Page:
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Florida teachers sue against law banning use of preferred pronouns in schools.
In Tallahassee, Florida, on Wednesday, a federal lawsuit was filed by three educators from the state over a new law that prohibits transgender or nonbinary public K-12 teachers from using their preferred pronouns. The law, which came into effect in July, states that teachers cannot use pronouns or titles that do not correspond with the student’s biological sex. Violators of the law may have their teaching certificate revoked or receive other penalties. The lawsuit is seeking to block this provision from being enforced.
The teachers argue that the law violates several federal statutes, including the Civil Rights Act, the First Amendment, the equal protection clause of the Fourteenth Amendment, and federal Title IX law, which prohibits sex-based discrimination in education programs or activities receiving federal financial assistance.
The plaintiffs are represented by the Southern Poverty Law Center, the Southern Legal Counsel, and the law firm Altshuler Berzon.
In response to the discriminatory laws passed in Florida, the Southern Poverty Law Center issued a statement, expressing concern that many teachers have already left their profession and the state to avoid these laws that aim to marginalize LGBTQ+ individuals and erase their existence.
This lawsuit is the latest legal challenge against Florida and other Republican-led states that have implemented anti-LGBTQ laws, including measures that restrict discussions of sexual orientation or gender identity in schools.
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The plaintiffs in the lawsuit include Katie Wood, a high school teacher from Hillsborough County, a Lee County teacher using the pseudonym “Jane Doe,” and AV Schwandes, a former teacher at the Florida Virtual School who was terminated for using gender-neutral pronouns, which violated the law.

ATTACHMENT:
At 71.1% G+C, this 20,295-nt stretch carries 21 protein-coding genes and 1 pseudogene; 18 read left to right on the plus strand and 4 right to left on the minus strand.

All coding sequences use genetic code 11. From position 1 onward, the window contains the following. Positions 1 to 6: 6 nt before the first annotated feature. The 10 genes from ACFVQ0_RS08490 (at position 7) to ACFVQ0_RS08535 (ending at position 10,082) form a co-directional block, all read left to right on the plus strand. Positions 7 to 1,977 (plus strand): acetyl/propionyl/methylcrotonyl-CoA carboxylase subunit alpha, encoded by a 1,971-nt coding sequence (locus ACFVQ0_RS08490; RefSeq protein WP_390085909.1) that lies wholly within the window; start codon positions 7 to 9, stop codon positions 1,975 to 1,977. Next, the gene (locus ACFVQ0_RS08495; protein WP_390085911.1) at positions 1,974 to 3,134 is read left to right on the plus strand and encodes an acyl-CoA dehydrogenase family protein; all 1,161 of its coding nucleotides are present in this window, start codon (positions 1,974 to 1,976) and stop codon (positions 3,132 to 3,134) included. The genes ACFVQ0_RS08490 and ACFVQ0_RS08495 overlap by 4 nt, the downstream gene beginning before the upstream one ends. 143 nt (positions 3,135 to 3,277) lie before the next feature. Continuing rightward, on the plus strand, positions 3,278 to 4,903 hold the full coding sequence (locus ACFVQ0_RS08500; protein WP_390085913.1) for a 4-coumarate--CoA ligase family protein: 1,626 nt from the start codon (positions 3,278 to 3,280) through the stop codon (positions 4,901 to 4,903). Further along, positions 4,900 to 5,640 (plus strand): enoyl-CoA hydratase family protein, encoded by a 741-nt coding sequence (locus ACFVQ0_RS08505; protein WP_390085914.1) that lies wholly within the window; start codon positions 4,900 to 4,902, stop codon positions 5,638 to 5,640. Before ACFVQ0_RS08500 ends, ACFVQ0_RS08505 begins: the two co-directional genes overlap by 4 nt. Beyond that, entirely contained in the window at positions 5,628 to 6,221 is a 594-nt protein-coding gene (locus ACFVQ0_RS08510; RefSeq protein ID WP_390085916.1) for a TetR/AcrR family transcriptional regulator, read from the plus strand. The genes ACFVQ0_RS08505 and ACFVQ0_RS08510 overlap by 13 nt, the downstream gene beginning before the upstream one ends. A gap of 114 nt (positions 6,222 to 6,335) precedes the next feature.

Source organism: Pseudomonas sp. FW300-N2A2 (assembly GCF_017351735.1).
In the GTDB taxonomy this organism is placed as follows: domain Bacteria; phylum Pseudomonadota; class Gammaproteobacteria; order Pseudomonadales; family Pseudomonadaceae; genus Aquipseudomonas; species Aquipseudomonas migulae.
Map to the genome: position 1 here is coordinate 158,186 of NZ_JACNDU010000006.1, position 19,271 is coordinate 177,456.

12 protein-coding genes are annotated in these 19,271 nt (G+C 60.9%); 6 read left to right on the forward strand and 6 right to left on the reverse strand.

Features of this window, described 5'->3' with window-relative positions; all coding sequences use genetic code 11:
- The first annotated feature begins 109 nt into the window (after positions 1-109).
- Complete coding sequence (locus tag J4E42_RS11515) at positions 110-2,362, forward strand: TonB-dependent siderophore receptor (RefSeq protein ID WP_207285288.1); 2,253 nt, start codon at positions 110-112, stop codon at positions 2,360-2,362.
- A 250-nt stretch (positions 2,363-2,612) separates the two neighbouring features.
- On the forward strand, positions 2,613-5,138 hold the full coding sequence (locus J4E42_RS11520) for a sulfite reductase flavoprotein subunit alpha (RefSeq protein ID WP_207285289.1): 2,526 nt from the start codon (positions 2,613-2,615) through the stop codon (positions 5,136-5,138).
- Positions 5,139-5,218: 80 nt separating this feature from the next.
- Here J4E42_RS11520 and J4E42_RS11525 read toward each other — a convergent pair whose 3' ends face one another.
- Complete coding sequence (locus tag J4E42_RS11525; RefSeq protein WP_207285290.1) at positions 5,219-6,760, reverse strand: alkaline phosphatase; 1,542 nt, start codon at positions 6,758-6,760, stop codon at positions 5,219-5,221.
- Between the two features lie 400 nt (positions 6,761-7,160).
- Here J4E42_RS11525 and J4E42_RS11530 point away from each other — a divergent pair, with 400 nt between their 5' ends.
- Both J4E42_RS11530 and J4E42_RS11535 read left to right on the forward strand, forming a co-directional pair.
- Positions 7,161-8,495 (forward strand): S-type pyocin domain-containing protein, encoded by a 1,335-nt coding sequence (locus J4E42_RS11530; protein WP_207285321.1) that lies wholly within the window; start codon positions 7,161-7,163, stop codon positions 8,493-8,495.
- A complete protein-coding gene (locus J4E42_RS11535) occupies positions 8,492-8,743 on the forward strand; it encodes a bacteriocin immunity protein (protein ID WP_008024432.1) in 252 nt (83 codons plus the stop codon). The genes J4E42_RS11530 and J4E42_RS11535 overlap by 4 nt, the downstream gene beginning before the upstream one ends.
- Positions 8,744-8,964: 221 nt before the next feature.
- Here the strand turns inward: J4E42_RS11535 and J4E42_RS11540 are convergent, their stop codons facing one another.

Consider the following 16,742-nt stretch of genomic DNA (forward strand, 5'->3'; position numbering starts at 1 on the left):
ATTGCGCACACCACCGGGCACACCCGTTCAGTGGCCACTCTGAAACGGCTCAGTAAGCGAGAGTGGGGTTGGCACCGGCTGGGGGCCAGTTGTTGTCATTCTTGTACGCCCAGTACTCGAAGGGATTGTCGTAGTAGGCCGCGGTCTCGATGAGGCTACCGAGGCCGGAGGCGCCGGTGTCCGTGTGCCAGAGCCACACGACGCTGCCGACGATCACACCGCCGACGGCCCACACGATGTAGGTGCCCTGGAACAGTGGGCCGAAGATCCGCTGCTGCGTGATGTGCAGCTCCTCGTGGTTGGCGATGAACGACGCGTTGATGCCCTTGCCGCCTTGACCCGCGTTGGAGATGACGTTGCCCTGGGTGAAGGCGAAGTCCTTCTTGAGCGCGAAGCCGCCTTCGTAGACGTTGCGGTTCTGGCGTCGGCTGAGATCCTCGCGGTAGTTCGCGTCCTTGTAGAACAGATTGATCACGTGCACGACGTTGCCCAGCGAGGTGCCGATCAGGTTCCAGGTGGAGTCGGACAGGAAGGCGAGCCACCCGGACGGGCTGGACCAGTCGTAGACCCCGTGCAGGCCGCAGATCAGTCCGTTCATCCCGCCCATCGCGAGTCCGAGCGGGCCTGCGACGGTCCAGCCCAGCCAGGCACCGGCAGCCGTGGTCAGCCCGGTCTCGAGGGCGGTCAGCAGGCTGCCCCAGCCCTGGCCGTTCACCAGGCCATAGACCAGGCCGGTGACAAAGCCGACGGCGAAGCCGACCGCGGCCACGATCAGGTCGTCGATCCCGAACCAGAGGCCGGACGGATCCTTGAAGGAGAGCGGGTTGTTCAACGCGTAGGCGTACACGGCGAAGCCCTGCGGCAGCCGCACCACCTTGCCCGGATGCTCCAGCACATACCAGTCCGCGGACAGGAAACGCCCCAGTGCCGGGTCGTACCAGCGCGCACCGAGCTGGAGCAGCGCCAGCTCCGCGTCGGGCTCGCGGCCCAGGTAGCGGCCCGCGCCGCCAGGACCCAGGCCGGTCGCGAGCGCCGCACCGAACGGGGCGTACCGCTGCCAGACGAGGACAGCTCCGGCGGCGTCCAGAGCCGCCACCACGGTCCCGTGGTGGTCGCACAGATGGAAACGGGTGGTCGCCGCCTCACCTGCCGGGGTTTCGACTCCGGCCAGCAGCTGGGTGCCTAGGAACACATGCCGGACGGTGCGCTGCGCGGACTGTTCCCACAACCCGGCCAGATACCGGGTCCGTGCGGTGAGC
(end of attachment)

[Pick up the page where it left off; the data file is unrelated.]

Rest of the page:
According to the complaint filed on Wednesday, the plaintiffs are current and former public school teachers in Florida who simply wanted to teach their subjects of expertise, such as math and science. However, the new law enacted earlier this year has forced one plaintiff out of their teaching career and poses a threat to the other plaintiffs, as well as other transgender and nonbinary teachers across the state of Florida.
The defendants in the lawsuit include the Florida Department of Education, members of its Education Practices Commission, the State Board of Education, the Florida Virtual School Board of Trustees, and the school boards for Lee and Hillsborough counties.
No comments were immediately provided by the spokespersons representing the defendants.
Wood, one of the plaintiffs, emphasized the importance of freedom of expression and protection against government intrusion on that expression. She stated that the supporters and enforcers of this law are attempting to silence her and erase her existence.
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‘Don’t Say Gay’ laws
Last year, Governor Ron DeSantis of Florida signed a bill into law that banned the discussion of sexual orientation or gender identity in classroom curriculum. This legislation, often referred to as “Don’t Say Gay” laws, has been met with condemnation from LGBTQ+ advocates, civil rights organizations, and federal authorities, including the Biden administration. The Biden administration has vowed to reform Title IX, a law from 1972 that prohibits sex-based discrimination in schools receiving federal funding.
These laws have left students feeling confused and fearful about the future. For many students, schools provide the only space where they can openly discuss LGBTQ+ topics and feel part of the community.
Contributing: Zachary Schermele, Cady Stanton and Savannah Kuchar, USA TODAY